Brooks groans that “today, when we describe someone as ‘public-spirited,’ we tend to mean someone who gathers petitions, marches and protests, and makes his voice heard for the public good.” In the following chapter he commends A. Philip Randolph and Bayard Rustin for their agitation, marches, and protests. In fact, while explaining how nonviolence fits into this character ethic, Brooks actually writes that nonviolence “allowed them to stage relentless protests, marches, sit-ins, and other actions that would force their opponents to do things against their own will.”
Somehow partway through the book, Brooks decides that raw intelligence is enough for the kind of introspection that builds character. “She was too intelligent,” writes Brooks about George Eliot, “not to be able to observe herself accurately.” This is the same Eliot that Brooks notes could never be told “anything that other people say about her books, for good or evil,” so her husband had to cut out mentions of her in the paper before she read it. So much for that inner self-respect thing, or that the people he holds in esteem are “not dependent on positive reinforcement.”
He points early in the book to the World War II victory broadcast Command Performance in which Americans are humble victors and “their collective impulse was to warn themselves against pride and self-glorification.” By the time he gets to his Conclusion, “it was the Greatest Generation that abandoned realism. By the fall of 1945, people around the world had endured sixteen years of deprivation—first during the Depression, then during the war. They were ready to let loose, to relax, to enjoy.”
Which brings us to another big problem with the book, and with its premise in general—misguided nostalgia.
If prostitution is the world’s oldest profession, then middle-aged men complaining about “young people today” is the world’s oldest pastime. Brooks does, mercifully, concede that the past “was a more racist, sexist, and anti-Semitic culture.” However, he claims “there was perhaps a strain of humility that was more common then than now.” Perhaps he should go back and re-watch the Teddy Roosevelt section of The Roosevelts.
Brooks thinks the current success of self-help books is a sign of our venality, and yet the genre is ancient, from Baldassare Castiglione to Ovid to savoir vivre books to Samuel Smiles’s eponymous 1859 Self-Help. By 1913, “self-help” was a genre big enough to goad G.K. Chesterton into railing against Smiles and all his imitators: “What was the matter with Self-Help as understood by the unfortunate Smiles was simply that it ignored by implication the idea of tradition and even of right.” Sound familiar?
Brooks claims that in the late 1800s, New England “Yankees were … egalitarian.” That might come as a surprise to anybody either applying to or attending a New England boarding school at that time.
For Brooks, it was a sign of character that Marshall did not report his schoolmates for a hazing ritual in which a new student at VMI was “forced to squat over a naked bayonet that had been jammed into a hole in the floor.” Marshall was lucky to fall to one side when he collapsed, thus only wounding his cheek—but did not report it, and as a result “he was in.” Sounds like a much better era, and I’m sure if a fraternity today was caught doing such a thing, Brooks would be as equally blasé.
He points to the contrast between Johnny Unitas and Joe Namath (hard worker versus flashy) as a watershed moment in how modern society shifted. Except any child could point to Aesop’s The Tortoise and the Hare as an example of how far that is from a new concern.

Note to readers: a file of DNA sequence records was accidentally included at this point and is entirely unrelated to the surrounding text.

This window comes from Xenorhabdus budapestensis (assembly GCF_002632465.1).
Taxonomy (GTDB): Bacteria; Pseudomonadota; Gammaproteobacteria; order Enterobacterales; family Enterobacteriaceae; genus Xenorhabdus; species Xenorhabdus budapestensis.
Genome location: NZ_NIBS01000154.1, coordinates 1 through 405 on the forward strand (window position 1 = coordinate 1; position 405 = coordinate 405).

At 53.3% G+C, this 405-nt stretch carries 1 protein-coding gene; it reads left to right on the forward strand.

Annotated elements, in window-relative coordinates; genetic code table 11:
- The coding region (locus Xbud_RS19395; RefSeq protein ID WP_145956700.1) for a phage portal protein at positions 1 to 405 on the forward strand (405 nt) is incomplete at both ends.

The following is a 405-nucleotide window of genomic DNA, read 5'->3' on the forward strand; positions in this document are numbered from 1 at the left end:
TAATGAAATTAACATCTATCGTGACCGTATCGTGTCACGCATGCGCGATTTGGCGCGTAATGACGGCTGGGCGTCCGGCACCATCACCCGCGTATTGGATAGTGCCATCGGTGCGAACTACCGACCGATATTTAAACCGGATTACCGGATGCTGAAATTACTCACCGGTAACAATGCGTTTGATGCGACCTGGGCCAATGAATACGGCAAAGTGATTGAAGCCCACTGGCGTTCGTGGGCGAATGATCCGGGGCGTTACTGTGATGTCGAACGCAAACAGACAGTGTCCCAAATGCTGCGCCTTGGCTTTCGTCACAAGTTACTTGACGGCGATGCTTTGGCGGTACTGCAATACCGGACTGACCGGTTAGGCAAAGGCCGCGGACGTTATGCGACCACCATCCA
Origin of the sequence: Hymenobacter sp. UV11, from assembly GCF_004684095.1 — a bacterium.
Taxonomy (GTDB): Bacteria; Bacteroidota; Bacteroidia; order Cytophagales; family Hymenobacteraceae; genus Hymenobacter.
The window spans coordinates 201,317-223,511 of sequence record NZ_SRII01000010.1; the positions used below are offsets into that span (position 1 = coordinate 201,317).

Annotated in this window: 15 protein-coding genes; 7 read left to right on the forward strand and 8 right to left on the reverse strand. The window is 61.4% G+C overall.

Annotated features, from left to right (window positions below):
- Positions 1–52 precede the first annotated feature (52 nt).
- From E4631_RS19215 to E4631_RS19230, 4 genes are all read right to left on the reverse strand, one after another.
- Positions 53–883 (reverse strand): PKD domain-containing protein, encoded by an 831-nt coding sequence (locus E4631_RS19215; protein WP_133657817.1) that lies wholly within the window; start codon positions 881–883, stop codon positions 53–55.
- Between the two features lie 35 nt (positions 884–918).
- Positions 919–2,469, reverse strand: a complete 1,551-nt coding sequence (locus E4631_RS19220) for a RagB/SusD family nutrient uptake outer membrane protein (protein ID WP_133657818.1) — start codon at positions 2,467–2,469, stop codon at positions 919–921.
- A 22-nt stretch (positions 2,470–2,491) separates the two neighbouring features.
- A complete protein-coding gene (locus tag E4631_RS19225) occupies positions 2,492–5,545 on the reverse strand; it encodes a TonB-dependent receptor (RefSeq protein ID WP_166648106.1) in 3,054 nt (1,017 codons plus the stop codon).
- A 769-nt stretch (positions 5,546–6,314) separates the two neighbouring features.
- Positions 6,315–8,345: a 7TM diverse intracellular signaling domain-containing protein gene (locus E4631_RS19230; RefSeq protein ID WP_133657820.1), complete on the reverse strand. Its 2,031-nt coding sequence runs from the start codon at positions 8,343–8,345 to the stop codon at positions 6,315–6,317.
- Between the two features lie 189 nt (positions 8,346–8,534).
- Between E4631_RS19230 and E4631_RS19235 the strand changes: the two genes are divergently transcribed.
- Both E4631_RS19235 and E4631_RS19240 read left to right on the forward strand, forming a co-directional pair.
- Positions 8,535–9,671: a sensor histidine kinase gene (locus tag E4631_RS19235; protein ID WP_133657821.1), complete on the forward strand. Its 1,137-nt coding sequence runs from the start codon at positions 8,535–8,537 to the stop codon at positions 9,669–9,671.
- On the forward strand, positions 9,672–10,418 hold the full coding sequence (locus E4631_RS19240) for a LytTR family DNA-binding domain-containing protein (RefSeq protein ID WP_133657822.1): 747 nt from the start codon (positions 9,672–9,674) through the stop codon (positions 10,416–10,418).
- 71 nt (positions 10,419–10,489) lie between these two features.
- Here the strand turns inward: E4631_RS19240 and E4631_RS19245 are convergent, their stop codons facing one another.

The most offensive form his nostalgia takes, however, is when he talks about love. Brooks seems to think there is a problem today wherein we “fall in love with the person who might be of most use to you” and frets “there just isn’t time to get carried away by love and passion.”
Love, he contends, is one of the more powerful forces that take somebody from the calculating, utilitarian mindset to the character-infused one. Except, I find it hard to believe he thinks any time in modern history has been better for people to fall in love than today? Gays and lesbians can do so without fear of recrimination. So can people of different races, religions., and socioeconomic backgrounds. Arranged marriages aren’t really en vogue. Marriages aren’t about political alliances between ruling families, and a pregnancy doesn’t necessarily mean one has to give up on love.
Reading Brooks’s writing about all the hardship, toil, and sacrifice that made past generations so great is a bit akin to one of J.K Simmons’s tirades in Whiplash about how being abusive makes great drummers.
What is especially tough to swallow is how Brooks judges contemporary society as it is maturing, but uses hindsight to judge the past after its individuals have had the time to overcome their flaws. Every single person he cites once had the traits he finds deplorable in young people today—vanity, pride, no self-control, and so on. But they are judged not on their early failings but how as adults they overcame them. In fact, the lack of optimism in the book, whether about today’s youth or as a component of character, is startling but telling.
What was better about life in any of the time periods Brooks writes about versus now because of this supposed character-building? Yes, Brooks didn’t have to see athletes doing end-zone dances. There weren’t Park Slope mommy blogs. However, we can easily list what was worse about those time periods as a result of societal obsession with sin, reticence, living in obedience to a higher institution or way of life, respect, and not “getting above yourself.” Overcoming history’s sins of racism, sexism, and classism, among others, was just that much more difficult. More damning is Brooks’ own writing, when he notes that “popular culture seemed more reticent” back in the day. That is the key word—seemed. When it comes to the person he wants us to be, his examples prove only one thing: His vision of a society filled with character-oriented people never existed.
The entire book might as well be David Brooks telling us how when he was a kid he had to ride his bicycle 10 miles to school—uphill both ways.